It's been a stylistically diverse year for James Horner so far, with a swashbuckling, adventurous score for The Legend of Zorro, a quirky, low-key score for the indie film The Chumscrubber - and a dark, brooding score for the Jodie Foster film Flightplan. Directed by Robert Scwhentke, the film has been described as a typical Hitchcockian thriller and Horner's score certainly does a lot for the atmosphere of the movie.
Composed for an orchestral ensemble consisting of strings, woodwinds, percussion, harp and five pianos - and no brass - the score has its fair share of suspense and action, opening with the lengthy "Leaving Berlin", which introduces the listener to some of the score's building blocks; a simple, repetetive (in the best sense of the word) melody carried by piano and woodwinds, low string ostinatos and ticking percussion. The music may seem pretty uninteresting at first, since so much of it focuses on pure suspense and uneasy underscore, but after a few listens one starts to discover, and appreciate, how truly inventive and experimental parts of this score really are.
While the two first cues are dominated by the low, brooding strings, slow woodwinds and the ever present ticking percussion, the ten minute long "The Search" introduces us to Tony Hinnigan's rythmic pan flute, as well as plenty of tremolo strings, snare drum and piano. "Creating Panic" offers some dissonant strings, syncopated percussion hits and crashing piano, and what sounds like the string players tapping their bows on the music stands.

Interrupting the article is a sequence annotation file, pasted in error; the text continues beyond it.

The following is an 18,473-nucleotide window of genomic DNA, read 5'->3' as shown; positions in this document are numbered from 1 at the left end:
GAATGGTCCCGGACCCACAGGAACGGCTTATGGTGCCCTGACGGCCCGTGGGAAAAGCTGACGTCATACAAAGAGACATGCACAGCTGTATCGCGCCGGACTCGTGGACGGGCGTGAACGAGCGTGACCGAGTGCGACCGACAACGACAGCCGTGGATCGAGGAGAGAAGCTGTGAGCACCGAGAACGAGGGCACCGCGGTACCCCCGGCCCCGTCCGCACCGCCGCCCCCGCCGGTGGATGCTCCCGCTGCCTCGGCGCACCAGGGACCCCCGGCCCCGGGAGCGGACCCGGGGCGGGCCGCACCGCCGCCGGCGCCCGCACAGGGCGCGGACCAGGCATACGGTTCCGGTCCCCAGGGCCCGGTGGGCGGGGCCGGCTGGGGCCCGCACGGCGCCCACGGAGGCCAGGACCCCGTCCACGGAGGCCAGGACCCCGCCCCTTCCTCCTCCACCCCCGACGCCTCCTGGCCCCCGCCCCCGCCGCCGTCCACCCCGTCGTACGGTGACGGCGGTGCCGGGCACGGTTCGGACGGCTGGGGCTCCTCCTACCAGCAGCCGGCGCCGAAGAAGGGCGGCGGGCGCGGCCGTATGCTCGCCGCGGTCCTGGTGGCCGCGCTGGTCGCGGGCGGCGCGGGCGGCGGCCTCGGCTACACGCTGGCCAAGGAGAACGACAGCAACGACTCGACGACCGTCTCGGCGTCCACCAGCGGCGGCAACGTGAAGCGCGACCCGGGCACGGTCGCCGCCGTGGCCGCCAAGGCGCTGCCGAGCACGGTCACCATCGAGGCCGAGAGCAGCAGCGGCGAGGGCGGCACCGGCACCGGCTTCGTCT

Rather emotionally restrained, cold and calculated, the listener is only offered small glimpse of hope throughout the majority of the score - mostly tied together with appearances of the score's main theme - but finally, towards the end of the score, Horner finally allows the music to reach a satisfying conclusion, with a lush and triumphant statement of the main theme, performed by strings in "Mother and Child".
Flightplan is a dark score, with a musical language dominated by coldness and restraint, something achieved with the sound of repeated piano figures, subtle percussion and low strings. Compared to other Horner scores, similiarities can be found in scores like The Pelican Brief, The Forgotten, Sneakers, Ransom and Apollo 13.
Read other recent reviews by Andreas Lindahl: The Rocketeer
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, The Phantom of the Opera